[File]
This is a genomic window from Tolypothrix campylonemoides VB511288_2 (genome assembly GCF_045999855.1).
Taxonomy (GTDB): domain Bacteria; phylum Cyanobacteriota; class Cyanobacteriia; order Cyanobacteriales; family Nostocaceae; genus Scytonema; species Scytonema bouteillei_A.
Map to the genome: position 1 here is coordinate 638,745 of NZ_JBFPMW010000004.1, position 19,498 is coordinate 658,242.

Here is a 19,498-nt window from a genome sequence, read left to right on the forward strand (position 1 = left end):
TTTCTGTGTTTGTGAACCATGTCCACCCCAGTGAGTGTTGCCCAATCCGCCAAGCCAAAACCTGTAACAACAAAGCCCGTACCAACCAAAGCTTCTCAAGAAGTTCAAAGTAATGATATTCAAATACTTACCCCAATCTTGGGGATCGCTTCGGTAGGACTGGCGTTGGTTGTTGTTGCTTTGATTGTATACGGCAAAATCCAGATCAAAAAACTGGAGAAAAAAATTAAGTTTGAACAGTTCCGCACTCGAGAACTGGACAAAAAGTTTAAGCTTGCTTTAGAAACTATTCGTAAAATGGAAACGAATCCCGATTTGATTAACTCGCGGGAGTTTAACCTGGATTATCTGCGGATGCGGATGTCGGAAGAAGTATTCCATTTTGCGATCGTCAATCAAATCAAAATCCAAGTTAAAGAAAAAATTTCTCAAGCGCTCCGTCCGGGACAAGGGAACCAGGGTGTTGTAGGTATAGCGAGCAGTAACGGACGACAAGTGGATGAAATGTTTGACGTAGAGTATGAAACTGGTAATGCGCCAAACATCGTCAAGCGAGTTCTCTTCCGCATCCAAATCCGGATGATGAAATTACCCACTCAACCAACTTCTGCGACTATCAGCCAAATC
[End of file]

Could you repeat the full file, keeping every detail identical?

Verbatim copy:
This is a genomic window from Tolypothrix campylonemoides VB511288_2 (genome assembly GCF_045999855.1).
Taxonomy (GTDB): domain Bacteria; phylum Cyanobacteriota; class Cyanobacteriia; order Cyanobacteriales; family Nostocaceae; genus Scytonema; species Scytonema bouteillei_A.
Map to the genome: position 1 here is coordinate 638,745 of NZ_JBFPMW010000004.1, position 19,498 is coordinate 658,242.

Here is a 19,498-nt window from a genome sequence, read left to right on the forward strand (position 1 = left end):
TTTCTGTGTTTGTGAACCATGTCCACCCCAGTGAGTGTTGCCCAATCCGCCAAGCCAAAACCTGTAACAACAAAGCCCGTACCAACCAAAGCTTCTCAAGAAGTTCAAAGTAATGATATTCAAATACTTACCCCAATCTTGGGGATCGCTTCGGTAGGACTGGCGTTGGTTGTTGTTGCTTTGATTGTATACGGCAAAATCCAGATCAAAAAACTGGAGAAAAAAATTAAGTTTGAACAGTTCCGCACTCGAGAACTGGACAAAAAGTTTAAGCTTGCTTTAGAAACTATTCGTAAAATGGAAACGAATCCCGATTTGATTAACTCGCGGGAGTTTAACCTGGATTATCTGCGGATGCGGATGTCGGAAGAAGTATTCCATTTTGCGATCGTCAATCAAATCAAAATCCAAGTTAAAGAAAAAATTTCTCAAGCGCTCCGTCCGGGACAAGGGAACCAGGGTGTTGTAGGTATAGCGAGCAGTAACGGACGACAAGTGGATGAAATGTTTGACGTAGAGTATGAAACTGGTAATGCGCCAAACATCGTCAAGCGAGTTCTCTTCCGCATCCAAATCCGGATGATGAAATTACCCACTCAACCAACTTCTGCGACTATCAGCCAAATC